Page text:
Remember, although it was awful at the time, looking back at your worst situation you survived, there were hard lessons learned, no doubt, but you came through the storm–maybe worse for the wear emotionally and financially at the time, but now you are free.
Go back to that awful incident for a quick second and appreciate that here you are now. You are still standing, and you are, in most cases, better off than if the situation had worked out the other way. Granted, not every time, but over time, the scales have balanced in your favor because you chose the semicolon instead of the period.
Always remember, “The author is you, and the sentence is your life.”
So let’s get back to how you prepare for the unexpected. Let me give you three ideas that have helped me in my life.
It is never as bad as it seems. Years ago, I found myself in a situation that I should have never gotten into. I went into a business venture with some friends, only to find out that they had no business experience, nor did they know how to deal with the public; on top of that, they had some funky personality issues (that I saw but excused) that were truly frightening. By aligning myself with my new “business partners” I almost ruined my reputation. A few thousand dollars later, a good lawyer and a dissolution agreement saved me. At the time I was beside myself with anger and resentment, kicking myself for being so dense and not seeing the situation for what it was. That situation is long past and, thank goodness, I’m still standing. And you will be also when time passes from any incident that you honestly are not a party to. Trust the system and make sure you’ve been true to your word and your bond with others.
My other point is that others have gone through similar tough times and survived. When I finally untangled myself legally and financially and had to break the friendship, I realized that I was just like so many others who chose the wrong business partners and had to rebuild from scratch. I was not the first one in the world to have made such an error in judgment–it happens more than any of us care to admit–but the good news is that the lessons were learned, albeit the hard way, and I have never repeated those same mistakes again.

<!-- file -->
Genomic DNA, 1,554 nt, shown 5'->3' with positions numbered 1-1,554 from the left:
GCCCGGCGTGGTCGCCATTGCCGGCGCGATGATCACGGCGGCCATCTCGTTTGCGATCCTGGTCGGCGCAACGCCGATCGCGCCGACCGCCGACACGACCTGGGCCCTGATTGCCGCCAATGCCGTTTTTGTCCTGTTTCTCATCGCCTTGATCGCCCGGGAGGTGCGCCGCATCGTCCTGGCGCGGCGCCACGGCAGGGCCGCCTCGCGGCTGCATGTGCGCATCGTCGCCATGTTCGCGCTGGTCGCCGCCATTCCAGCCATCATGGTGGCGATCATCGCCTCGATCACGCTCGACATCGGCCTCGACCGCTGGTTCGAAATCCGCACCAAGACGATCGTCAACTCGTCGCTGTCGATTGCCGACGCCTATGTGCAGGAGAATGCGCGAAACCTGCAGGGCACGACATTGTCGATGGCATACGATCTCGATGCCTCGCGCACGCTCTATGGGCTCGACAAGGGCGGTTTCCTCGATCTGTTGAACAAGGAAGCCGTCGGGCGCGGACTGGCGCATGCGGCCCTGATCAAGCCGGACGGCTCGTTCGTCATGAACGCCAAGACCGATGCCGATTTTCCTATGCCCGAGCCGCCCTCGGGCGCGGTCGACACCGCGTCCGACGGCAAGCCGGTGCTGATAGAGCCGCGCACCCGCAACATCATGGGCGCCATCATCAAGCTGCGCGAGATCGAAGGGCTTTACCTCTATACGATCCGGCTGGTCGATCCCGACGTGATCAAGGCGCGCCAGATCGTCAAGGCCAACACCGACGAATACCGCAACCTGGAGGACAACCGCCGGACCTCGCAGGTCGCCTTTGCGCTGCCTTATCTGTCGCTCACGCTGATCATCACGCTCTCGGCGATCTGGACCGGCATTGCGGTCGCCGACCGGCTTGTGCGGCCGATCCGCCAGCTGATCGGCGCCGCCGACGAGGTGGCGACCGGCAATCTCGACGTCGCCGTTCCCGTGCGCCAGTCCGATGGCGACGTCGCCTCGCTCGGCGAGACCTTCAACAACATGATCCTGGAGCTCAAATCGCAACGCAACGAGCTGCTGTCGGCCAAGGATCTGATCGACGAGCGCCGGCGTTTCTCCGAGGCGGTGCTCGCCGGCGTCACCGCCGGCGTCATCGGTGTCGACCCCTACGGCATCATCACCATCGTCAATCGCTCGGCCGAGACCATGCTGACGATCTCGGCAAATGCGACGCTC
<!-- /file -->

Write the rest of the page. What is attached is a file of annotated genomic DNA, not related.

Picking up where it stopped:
And probably the most important issue is that you need to focus on taking one step at a time, always moving forward. Coming back to find my office a mess, my bank account emptied and my clients all taken (I eventually got them all back), I had nothing better to do than to toss out what was left and start over fresh. Was it easy? No, it never is. Did I have a choice? No. Not if wanted to make a living. Besides me mentally beating myself up for making such a stupid mistake, being financially at a disadvantage for a time and having to explain to friends and clients that my associates and I had parted ways, I had no choice but to keep moving forward. At the end of the day, no one really cared that I had messed up, but they had faith that I would make right everything I had promised because, over the years, I had built a level of trust with everyone I did business with.
I had prepared mentally, emotionally, physically and even spiritually, to plant my feet deep in the ground and hold on tight when the storms of life raged over me. And in a funny way, because I had earned a strong level of trust, I had prepared my network of clients to stand with me and together we weathered the storm.
Was I bruised? Not really, mostly it was my pride. Was I broken? Not really. I am the youngest of five kids and the only girl, so it is going to take a lot to break me. Looking back, what I was–if I had to put it into words–was lonely. Not in a sad way, but more like realizing that I was going to have to rebuild by myself…on my own.
I remember telling a friend about my situation of being by myself all day, every day, and although I like myself and have great conversations with me, myself and I having to rebuild was a lonely, seemingly insurmountable challenge on most days. My friend suggested that every day I make at least one appointment to either have lunch or coffee with someone…every day. And what that did was three things: it got me up and dressed and out of the house, it made me focus on others and how I could be of help to them, but the most important thing it did for me was remind me that I wasn’t alone. I had work to do, and I needed to get to work, even if it meant rebuilding myself…all by myself.
I could have thrown my hands up and quit, choosing to go to work for a company so I didn’t have to do the heavy lifting of building a business again, but I didn’t quit. Looking back now, I realize that I chose the semicolon in life; not a period. I stopped, took a break and then continued on. So let my story be an encouragement to you that no matter if it’s business, life or love, always remember that the semicolon represents, “a sentence the author could have ended, but chose not to.” And, friend, “The author is you, and the sentence is your life.”